The purpose of this study was to determine critical nutrient concentration values for interpreting foliar analysis of Norway spruce stands growing on drained peatlands. During 1987–91, a total of 162 spruce needle samples from various peatland sites in Finland were taken and analysed for N, P, K, Ca, Mg, B, Cu, Fe, Mn and Zn. The mean height growth of the two preceding growing seasons was used as the growth parameter for multiple and simple regression analyses. Foliar concentrations significantly explained height growth. Simple regression analysis was used to estimate the following critical values indicating severe to moderate nutrient deficiencies for the main nutrients: N 1.15–1.30%, P 1.70–2.30 mg g–1 and K 5.40–6.60 mg g–1. Also the following tentative critical concentrations are suggested: Cu 2.0 mg kg–1, Fe 13.0 mg kg–1, Mg 0.80 mg g–1 and Zn 16.0 mg kg–1. Results for B are in accordance with previous, but unsubstantiated, critical values (6–8 mg g–1).

Key words: Critical concentration, foliar analysis, nutrient deficiency, peatland forestry

Heikki Veijalainen, The Finnish Forest Research Institute, Vantaa Research Centre, P.O. Box 18, FIN-01301 Vantaa, Finland (The author died on the 2nd of November 2001)

Bosse, U. and Frenzel, P.: CH4 emissions from a West Siberian mire (Tiivistelmä: Metaanivuo länsi-siperialaiselta suolta). Suo 52(3-4): 99-114.

Northern wetlands are an important source of the greenhouse gas CH4. We studied CH4 turnover in an oligotrophic mire near the Yenisej River in West Siberia in July 1996. CH4 emissions were determined using closed chambers. CH4 production and CH4 oxidation potentials were estimated from flask incubations. Mean CH4 emissions from lawn and mudbottoms were 117±19 mg m–2 d–1 (SE; n=47). CH4 concentrations, CH4 production and CH4 oxidation potentials in lawn samples were high, indicating that CH4 oxidation might be important in controlling CH4 emissions from this mire. Ridges showed low values in all parameters including CH4 emissions. The area-weighted estimate for the mire was 80 mg m–2 d–1, which makes this an area of medium to high CH4 emission. For the surrounding pine forest soil, a CH4 sink of about –1 mg m–2 d–1 was estimated, a value similar to that in other boreal forest soils. The area-weighted estimate for ca. 360 km2 of mire and forest around the site was a CH4 emission of at least 25 mg CH4 m–2 d–1 during summertime.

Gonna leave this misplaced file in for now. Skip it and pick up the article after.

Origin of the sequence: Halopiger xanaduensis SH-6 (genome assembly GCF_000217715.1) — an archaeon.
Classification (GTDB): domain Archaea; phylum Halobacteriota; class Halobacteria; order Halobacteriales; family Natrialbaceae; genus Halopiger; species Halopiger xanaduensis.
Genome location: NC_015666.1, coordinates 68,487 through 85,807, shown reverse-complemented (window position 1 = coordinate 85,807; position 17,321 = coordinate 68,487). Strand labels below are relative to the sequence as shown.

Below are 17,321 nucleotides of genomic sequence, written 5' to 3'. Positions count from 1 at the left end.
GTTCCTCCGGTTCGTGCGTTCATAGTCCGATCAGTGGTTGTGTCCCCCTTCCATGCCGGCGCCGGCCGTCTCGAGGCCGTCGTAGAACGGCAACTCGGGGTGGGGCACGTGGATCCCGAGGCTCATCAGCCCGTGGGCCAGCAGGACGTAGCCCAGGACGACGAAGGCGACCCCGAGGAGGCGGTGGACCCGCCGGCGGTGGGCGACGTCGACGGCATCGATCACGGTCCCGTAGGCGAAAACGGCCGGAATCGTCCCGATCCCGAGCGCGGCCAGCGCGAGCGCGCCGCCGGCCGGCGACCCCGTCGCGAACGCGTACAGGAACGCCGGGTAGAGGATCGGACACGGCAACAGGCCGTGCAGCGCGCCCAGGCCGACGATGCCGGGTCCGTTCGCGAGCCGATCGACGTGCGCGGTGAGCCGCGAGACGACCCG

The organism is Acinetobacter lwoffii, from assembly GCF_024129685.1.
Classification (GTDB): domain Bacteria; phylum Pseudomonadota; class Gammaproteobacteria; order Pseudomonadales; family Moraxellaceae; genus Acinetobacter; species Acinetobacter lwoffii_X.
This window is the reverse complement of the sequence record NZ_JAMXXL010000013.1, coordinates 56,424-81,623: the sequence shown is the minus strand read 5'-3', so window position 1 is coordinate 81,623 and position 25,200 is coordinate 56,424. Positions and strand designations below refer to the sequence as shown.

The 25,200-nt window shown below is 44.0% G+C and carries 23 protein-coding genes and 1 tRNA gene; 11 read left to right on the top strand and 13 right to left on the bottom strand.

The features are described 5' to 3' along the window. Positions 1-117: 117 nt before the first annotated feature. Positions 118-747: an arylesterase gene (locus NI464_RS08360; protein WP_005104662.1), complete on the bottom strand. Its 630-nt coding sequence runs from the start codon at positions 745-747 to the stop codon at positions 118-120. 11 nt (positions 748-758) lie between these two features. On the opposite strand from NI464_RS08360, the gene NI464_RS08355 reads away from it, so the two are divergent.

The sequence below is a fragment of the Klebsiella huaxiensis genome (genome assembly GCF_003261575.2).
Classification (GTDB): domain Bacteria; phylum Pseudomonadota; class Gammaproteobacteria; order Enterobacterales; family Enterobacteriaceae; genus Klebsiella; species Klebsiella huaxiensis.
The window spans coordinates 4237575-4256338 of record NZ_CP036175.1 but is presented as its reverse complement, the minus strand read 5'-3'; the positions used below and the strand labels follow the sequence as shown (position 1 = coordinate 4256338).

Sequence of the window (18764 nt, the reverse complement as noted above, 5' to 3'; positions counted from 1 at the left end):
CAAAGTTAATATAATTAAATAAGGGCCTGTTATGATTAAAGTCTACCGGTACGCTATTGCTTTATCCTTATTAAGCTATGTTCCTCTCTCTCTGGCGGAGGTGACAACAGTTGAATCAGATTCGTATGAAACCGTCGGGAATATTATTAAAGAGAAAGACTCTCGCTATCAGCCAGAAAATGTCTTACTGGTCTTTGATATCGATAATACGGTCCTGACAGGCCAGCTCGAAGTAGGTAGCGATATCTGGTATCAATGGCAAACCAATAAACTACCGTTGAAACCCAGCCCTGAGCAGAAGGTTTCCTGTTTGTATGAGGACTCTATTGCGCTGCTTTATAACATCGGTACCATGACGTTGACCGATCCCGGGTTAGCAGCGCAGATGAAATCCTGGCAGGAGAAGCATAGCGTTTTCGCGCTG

Keywords: CH4 emission, CH4 oxidation, CH4 production, Siberia

Ulrike Bosse, Biology Department, Carleton University, Ottawa, ON K1S 5B6, Canada (e-mail
Peter Frenzel, Max-Planck-Institut für Terrestrische Mikrobiologie, 35043 Marburg, Germany (e-mail

Silver, T and Saarinen, M.: Terveyslannoituskohteen määrittely turvemailla (Summary: Determining the need of repairing fertilization on drained peatlands). Suo 52(3-4): 115-120.

In Finland there are approximately one million hectares of nitrogen-rich drained mires which may suffer from deficiency of potassium (and phosphorus). These site types are originally wet sedge fens with thick peat layers. The degree of deficiency of mineral nutrients varies, but it is propable that fertilizing with potassium and phosphorus would improve growth in most cases. This kind of fertilization which aims at rebalancing available nutrient stores for trees is called “repairing fertilization”. However, it is almost impossible to say when there is a question of repairing fertilization or normal fertilization meant to improve growth. This study introduced the assessment of repairing fertilization plan simultaneously with different methods to determine the need of such a fertilization. Earlier instructions emphasize visible potassium and phosphorus deficiency symptoms or needle analyses. However, these methods alone do not provide enough information to reliably determine the need of fertilization. For example the limit of severe potassium deficiency in Norway spruce needle analysis is 5.2 mg g-1 while visible deficiency symptoms will not be apparent until the value drops down to 4.0 mg g-1. In other words spruce may suffer from severe potassium deficiency long before it can be seen by human eyes. The problem of needle analysis is commonly it‘s reliability as needles are collected only from 5–10 trees per site.

The results indicate that determining the need of repairing fertilization should be based on both the mire site type (sedge fens) and the thickness of the peat layer (over 0.4–0.5 meter). Determining the need of repairing fertilization on drained mires should not be solely based on the needle analysis and visible potassium deficiency symptoms as the case has been so far.

Timo Silver, Lounais-Suomen metsäkeskus (Lounais-Suomi Forestry Centre), Kuralankatu 2 FIN-20540 Turku, Finland (email
Markku Saarinen, Metsäntutkimuslaitos Parkanon tutkimusasema (The Finnish Forest Research Institute, Parkano Research Station), Kaironiementie 54 FIN-39700 Parkano, Finland (e-mail